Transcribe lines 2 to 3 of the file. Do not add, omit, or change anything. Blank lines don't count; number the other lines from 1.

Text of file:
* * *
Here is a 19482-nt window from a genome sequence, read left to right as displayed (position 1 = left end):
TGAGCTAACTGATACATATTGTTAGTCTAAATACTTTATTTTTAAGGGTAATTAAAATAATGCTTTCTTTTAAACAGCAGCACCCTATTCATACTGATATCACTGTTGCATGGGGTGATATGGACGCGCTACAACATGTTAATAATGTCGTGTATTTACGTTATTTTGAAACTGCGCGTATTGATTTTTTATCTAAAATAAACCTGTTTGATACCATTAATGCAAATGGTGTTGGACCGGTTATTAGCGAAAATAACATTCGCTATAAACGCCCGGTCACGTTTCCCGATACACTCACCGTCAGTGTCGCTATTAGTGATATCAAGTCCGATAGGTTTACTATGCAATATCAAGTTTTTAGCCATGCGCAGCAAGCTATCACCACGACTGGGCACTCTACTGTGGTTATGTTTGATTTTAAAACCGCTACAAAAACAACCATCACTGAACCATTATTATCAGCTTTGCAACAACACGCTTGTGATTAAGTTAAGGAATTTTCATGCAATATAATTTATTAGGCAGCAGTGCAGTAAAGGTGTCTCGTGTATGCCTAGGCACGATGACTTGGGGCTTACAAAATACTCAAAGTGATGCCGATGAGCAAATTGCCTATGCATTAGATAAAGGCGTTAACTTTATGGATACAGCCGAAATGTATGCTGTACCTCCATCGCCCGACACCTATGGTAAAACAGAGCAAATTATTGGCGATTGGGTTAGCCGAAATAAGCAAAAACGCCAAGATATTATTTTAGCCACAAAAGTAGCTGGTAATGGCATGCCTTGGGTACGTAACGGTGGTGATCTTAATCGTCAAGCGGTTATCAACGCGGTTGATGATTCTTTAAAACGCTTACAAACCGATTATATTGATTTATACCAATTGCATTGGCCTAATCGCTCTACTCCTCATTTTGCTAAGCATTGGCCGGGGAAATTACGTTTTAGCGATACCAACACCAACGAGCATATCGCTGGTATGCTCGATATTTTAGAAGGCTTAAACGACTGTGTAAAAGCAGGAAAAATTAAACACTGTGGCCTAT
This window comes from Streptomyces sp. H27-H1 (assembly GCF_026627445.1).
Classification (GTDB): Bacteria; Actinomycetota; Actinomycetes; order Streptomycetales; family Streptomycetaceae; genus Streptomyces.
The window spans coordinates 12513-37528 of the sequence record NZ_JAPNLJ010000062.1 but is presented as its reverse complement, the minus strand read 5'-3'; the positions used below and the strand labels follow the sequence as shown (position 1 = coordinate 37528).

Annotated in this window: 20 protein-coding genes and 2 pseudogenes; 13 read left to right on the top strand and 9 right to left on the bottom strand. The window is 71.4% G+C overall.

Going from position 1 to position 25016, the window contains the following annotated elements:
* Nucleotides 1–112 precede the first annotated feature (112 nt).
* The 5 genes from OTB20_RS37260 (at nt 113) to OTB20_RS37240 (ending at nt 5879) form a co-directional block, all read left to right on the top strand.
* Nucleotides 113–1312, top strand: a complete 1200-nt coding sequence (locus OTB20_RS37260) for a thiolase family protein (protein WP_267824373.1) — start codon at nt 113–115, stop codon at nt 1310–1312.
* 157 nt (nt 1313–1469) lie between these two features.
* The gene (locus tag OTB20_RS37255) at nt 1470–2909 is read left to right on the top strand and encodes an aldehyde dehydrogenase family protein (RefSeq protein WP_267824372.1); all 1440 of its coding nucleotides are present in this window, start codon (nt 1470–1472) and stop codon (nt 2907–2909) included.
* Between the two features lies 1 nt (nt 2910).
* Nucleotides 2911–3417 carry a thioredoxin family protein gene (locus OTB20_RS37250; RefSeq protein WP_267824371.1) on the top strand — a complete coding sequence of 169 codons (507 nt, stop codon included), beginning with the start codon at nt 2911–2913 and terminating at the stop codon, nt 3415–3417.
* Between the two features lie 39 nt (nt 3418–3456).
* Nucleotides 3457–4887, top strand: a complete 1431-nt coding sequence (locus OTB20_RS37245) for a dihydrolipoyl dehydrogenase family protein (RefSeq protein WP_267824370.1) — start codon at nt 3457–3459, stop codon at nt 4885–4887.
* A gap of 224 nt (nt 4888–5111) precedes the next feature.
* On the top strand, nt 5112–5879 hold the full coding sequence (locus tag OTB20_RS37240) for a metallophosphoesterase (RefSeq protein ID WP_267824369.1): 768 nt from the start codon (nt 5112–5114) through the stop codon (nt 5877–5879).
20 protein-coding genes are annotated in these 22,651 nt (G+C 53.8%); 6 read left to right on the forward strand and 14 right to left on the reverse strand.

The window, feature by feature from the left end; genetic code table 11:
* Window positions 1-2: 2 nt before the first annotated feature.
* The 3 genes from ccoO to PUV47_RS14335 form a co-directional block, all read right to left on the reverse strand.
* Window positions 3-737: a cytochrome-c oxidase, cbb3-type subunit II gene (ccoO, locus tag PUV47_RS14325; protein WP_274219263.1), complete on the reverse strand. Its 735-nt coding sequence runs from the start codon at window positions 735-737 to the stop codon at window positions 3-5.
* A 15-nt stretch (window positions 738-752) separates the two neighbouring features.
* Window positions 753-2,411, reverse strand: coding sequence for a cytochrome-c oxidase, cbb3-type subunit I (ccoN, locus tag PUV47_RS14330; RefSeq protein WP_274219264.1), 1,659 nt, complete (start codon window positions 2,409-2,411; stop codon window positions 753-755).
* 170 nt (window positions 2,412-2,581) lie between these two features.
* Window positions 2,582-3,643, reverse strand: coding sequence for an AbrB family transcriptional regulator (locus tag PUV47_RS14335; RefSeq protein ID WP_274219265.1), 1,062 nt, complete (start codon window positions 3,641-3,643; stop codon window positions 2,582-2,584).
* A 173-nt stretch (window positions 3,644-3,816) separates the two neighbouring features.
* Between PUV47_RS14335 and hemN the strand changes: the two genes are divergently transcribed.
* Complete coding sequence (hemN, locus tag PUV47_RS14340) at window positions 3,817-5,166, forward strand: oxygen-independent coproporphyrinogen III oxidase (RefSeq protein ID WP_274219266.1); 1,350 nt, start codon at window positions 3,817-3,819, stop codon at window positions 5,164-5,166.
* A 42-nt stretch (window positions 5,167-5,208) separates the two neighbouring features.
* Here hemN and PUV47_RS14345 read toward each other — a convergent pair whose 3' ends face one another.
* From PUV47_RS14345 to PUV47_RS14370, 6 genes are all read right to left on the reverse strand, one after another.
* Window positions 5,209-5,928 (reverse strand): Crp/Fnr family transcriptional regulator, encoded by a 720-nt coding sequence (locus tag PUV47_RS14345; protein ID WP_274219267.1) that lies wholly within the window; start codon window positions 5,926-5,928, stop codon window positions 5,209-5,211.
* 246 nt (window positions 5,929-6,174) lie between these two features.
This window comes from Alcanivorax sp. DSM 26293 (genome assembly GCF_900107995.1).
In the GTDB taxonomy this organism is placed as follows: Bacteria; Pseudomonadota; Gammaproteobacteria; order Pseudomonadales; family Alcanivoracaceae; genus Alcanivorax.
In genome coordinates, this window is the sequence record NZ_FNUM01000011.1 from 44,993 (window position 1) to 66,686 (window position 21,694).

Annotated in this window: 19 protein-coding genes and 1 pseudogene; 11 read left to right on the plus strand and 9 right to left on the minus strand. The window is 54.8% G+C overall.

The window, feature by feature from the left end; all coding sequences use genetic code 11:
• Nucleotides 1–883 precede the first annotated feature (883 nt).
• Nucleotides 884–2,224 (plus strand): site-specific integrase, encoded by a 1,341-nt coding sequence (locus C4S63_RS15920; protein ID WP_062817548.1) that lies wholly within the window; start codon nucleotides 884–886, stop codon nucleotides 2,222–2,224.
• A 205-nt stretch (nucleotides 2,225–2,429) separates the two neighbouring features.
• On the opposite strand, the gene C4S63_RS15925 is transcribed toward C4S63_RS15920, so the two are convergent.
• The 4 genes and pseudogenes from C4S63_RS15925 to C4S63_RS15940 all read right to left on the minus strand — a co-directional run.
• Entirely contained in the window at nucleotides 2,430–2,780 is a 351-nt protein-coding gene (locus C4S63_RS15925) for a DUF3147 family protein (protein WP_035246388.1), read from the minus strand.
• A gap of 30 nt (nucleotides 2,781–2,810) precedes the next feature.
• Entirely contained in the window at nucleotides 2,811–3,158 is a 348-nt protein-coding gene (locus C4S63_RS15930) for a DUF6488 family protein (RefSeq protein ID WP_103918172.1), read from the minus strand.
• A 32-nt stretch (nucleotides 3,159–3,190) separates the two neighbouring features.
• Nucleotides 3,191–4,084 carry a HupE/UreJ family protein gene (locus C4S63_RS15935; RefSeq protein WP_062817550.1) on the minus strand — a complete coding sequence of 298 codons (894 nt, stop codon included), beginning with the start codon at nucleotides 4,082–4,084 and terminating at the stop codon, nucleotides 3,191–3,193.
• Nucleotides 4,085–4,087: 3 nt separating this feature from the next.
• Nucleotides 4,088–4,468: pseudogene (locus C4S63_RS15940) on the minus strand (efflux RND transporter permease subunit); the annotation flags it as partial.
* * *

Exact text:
TGAGCTAACTGATACATATTGTTAGTCTAAATACTTTATTTTTAAGGGTAATTAAAATAATGCTTTCTTTTAAACAGCAGCACCCTATTCATACTGATATCACTGTTGCATGGGGTGATATGGACGCGCTACAACATGTTAATAATGTCGTGTATTTACGTTATTTTGAAACTGCGCGTATTGATTTTTTATCTAAAATAAACCTGTTTGATACCATTAATGCAAATGGTGTTGGACCGGTTATTAGCGAAAATAACATTCGCTATAAACGCCCGGTCACGTTTCCCGATACACTCACCGTCAGTGTCGCTATTAGTGATATCAAGTCCGATAGGTTTACTATGCAATATCAAGTTTTTAGCCATGCGCAGCAAGCTATCACCACGACTGGGCACTCTACTGTGGTTATGTTTGATTTTAAAACCGCTACAAAAACAACCATCACTGAACCATTATTATCAGCTTTGCAACAACACGCTTGTGATTAAGTTAAGGAATTTTCATGCAATATAATTTATTAGGCAGCAGTGCAGTAAAGGTGTCTCGTGTATGCCTAGGCACGATGACTTGGGGCTTACAAAATACTCAAAGTGATGCCGATGAGCAAATTGCCTATGCATTAGATAAAGGCGTTAACTTTATGGATACAGCCGAAATGTATGCTGTACCTCCATCGCCCGACACCTATGGTAAAACAGAGCAAATTATTGGCGATTGGGTTAGCCGAAATAAGCAAAAACGCCAAGATATTATTTTAGCCACAAAAGTAGCTGGTAATGGCATGCCTTGGGTACGTAACGGTGGTGATCTTAATCGTCAAGCGGTTATCAACGCGGTTGATGATTCTTTAAAACGCTTACAAACCGATTATATTGATTTATACCAATTGCATTGGCCTAATCGCTCTACTCCTCATTTTGCTAAGCATTGGCCGGGGAAATTACGTTTTAGCGATACCAACACCAACGAGCATATCGCTGGTATGCTCGATATTTTAGAAGGCTTAAACGACTGTGTAAAAGCAGGAAAAATTAAACACTGTGGCCTAT
This window comes from Streptomyces sp. H27-H1 (assembly GCF_026627445.1).